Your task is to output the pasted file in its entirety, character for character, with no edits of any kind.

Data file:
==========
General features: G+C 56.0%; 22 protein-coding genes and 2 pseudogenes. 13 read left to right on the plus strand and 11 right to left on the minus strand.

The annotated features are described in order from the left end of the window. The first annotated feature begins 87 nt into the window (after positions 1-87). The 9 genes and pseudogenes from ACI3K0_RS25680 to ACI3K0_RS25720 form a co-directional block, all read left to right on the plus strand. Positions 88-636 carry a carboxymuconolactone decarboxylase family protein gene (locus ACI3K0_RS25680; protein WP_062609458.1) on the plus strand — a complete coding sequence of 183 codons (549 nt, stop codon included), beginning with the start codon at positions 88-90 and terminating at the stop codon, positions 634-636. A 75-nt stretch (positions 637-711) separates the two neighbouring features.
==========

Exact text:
General features: G+C 56.0%; 22 protein-coding genes and 2 pseudogenes. 13 read left to right on the plus strand and 11 right to left on the minus strand.

The annotated features are described in order from the left end of the window. The first annotated feature begins 87 nt into the window (after positions 1-87). The 9 genes and pseudogenes from ACI3K0_RS25680 to ACI3K0_RS25720 form a co-directional block, all read left to right on the plus strand. Positions 88-636 carry a carboxymuconolactone decarboxylase family protein gene (locus ACI3K0_RS25680; protein WP_062609458.1) on the plus strand — a complete coding sequence of 183 codons (549 nt, stop codon included), beginning with the start codon at positions 88-90 and terminating at the stop codon, positions 634-636. A 75-nt stretch (positions 637-711) separates the two neighbouring features.